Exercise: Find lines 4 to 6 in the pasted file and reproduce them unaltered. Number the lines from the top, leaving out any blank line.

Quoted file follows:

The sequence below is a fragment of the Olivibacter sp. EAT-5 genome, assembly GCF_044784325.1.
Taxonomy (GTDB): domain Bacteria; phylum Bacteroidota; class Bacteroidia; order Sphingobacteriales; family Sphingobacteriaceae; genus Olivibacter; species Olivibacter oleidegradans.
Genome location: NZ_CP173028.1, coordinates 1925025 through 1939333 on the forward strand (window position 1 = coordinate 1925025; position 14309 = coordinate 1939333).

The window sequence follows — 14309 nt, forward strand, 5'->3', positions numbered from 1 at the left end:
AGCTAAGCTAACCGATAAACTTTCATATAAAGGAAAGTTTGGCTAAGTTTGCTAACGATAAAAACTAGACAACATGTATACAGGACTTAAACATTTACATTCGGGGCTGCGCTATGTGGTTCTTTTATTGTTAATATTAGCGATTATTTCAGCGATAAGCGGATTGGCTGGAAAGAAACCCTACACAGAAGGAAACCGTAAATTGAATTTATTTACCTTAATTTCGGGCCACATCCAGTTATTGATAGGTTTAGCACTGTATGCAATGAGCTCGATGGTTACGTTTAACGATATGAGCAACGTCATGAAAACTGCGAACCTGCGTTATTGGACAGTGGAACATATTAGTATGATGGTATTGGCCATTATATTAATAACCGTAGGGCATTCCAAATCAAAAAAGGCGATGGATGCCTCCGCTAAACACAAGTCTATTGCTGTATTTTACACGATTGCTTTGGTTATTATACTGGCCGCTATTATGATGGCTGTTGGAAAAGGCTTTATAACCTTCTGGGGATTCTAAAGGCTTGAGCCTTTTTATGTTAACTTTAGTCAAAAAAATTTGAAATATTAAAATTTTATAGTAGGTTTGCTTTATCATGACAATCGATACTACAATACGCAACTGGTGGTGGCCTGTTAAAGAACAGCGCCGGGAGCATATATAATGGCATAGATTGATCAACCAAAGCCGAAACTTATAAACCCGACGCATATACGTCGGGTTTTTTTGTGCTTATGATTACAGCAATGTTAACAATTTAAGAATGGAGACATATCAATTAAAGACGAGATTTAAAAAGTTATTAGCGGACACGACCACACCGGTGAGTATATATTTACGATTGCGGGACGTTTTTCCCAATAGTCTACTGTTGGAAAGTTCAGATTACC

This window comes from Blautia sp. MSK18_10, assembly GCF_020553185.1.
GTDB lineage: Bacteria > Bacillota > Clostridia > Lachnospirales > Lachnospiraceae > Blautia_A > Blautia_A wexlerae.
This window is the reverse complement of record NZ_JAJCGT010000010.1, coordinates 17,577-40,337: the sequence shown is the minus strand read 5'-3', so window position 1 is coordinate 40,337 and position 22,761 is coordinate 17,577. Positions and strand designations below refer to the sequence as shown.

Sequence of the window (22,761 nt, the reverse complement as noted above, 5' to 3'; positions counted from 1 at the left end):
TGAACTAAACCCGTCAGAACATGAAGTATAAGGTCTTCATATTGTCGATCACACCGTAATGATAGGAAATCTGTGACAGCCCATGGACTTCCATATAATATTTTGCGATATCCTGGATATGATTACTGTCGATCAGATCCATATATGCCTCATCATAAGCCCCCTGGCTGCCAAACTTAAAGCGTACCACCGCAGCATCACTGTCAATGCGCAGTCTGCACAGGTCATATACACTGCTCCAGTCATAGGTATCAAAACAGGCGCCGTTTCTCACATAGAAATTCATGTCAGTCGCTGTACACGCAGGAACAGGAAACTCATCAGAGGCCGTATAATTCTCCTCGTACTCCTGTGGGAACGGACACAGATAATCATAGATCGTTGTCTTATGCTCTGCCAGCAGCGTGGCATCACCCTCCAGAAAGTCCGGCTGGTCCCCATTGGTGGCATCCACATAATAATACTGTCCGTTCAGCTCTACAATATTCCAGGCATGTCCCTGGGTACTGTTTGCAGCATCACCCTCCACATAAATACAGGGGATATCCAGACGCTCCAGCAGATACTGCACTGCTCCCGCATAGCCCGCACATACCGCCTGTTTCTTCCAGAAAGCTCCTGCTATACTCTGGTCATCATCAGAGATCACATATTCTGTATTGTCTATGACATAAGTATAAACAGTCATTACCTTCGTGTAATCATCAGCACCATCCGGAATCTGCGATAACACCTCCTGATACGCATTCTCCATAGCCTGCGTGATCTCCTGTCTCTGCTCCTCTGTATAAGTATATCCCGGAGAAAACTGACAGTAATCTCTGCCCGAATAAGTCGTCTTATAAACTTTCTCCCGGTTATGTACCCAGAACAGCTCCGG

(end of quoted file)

The window sequence follows — 14309 nt, forward strand, 5'->3', positions numbered from 1 at the left end:
AGCTAAGCTAACCGATAAACTTTCATATAAAGGAAAGTTTGGCTAAGTTTGCTAACGATAAAAACTAGACAACATGTATACAGGACTTAAACATTTACATTCGGGGCTGCGCTATGTGGTTCTTTTATTGTTAATATTAGCGATTATTTCAGCGATAAGCGGATTGGCTGGAAAGAAACCCTACACAGAAGGAAACCGTAAATTGAATTTATTTACCTTAATTTCGGGCCACATCCAGTTATTGATAGGTTTAGCACTGTATGCAATGAGCTCGATGGTTACGTTTAACGATATGAGCAACGTCATGAAAACTGCGAACCTGCGTTATTGGACAGTGGAACATATTAGTATGATGGTATTGGCCATTATATTAATAACCGTAGGGCATTCCAAATCAAAAAAGGCGATGGATGCCTCCGCTAAACACAAGTCTATTGCTGTATTTTACACGATTGCTTTGGTTATTATACTGGCCGCTATTATGATGGCTGTTGGAAAAGGCTTTATAACCTTCTGGGGATTCTAAAGGCTTGAGCCTTTTTATGTTAACTTTAGTCAAAAAAATTTGAAATATTAAAATTTTATAGTAGGTTTGCTTTATCATGACAATCGATACTACAATACGCAACTGGTGGTGGCCTGTTAAAGAACAGCGCCGGGAGCATATATAATGGCATAGATTGATCAACCAAAGCCGAAACTTATAAACCCGACGCATATACGTCGGGTTTTTTTGTGCTTATGATTACAGCAATGTTAACAATTTAAGAATGGAGACATATCAATTAAAGACGAGATTTAAAAAGTTATTAGCGGACACGACCACACCGGTGAGTATATATTTACGATTGCGGGACGTTTTTCCCAATAGTCTACTGTTGGAAAGTTCAGATTACC

This window comes from Blautia sp. MSK18_10, assembly GCF_020553185.1.